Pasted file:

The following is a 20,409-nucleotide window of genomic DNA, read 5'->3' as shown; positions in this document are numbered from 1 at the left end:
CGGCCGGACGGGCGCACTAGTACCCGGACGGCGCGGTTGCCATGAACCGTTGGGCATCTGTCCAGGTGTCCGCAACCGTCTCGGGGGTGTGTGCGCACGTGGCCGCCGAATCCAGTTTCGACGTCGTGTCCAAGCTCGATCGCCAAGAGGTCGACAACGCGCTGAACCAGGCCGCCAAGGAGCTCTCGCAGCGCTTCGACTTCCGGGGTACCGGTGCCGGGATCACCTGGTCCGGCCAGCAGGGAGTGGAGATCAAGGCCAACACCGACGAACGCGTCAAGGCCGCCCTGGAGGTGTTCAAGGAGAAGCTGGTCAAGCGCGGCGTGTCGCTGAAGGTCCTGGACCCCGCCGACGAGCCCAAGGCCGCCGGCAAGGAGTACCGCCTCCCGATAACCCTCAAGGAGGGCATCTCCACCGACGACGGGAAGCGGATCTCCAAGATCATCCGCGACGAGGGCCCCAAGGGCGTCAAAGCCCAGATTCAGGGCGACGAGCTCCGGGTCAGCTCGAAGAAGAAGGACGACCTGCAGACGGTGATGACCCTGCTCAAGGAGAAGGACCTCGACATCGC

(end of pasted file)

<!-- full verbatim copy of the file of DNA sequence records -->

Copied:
The following is a 20,409-nucleotide window of genomic DNA, read 5'->3' as shown; positions in this document are numbered from 1 at the left end:
CGGCCGGACGGGCGCACTAGTACCCGGACGGCGCGGTTGCCATGAACCGTTGGGCATCTGTCCAGGTGTCCGCAACCGTCTCGGGGGTGTGTGCGCACGTGGCCGCCGAATCCAGTTTCGACGTCGTGTCCAAGCTCGATCGCCAAGAGGTCGACAACGCGCTGAACCAGGCCGCCAAGGAGCTCTCGCAGCGCTTCGACTTCCGGGGTACCGGTGCCGGGATCACCTGGTCCGGCCAGCAGGGAGTGGAGATCAAGGCCAACACCGACGAACGCGTCAAGGCCGCCCTGGAGGTGTTCAAGGAGAAGCTGGTCAAGCGCGGCGTGTCGCTGAAGGTCCTGGACCCCGCCGACGAGCCCAAGGCCGCCGGCAAGGAGTACCGCCTCCCGATAACCCTCAAGGAGGGCATCTCCACCGACGACGGGAAGCGGATCTCCAAGATCATCCGCGACGAGGGCCCCAAGGGCGTCAAAGCCCAGATTCAGGGCGACGAGCTCCGGGTCAGCTCGAAGAAGAAGGACGACCTGCAGACGGTGATGACCCTGCTCAAGGAGAAGGACCTCGACATCGC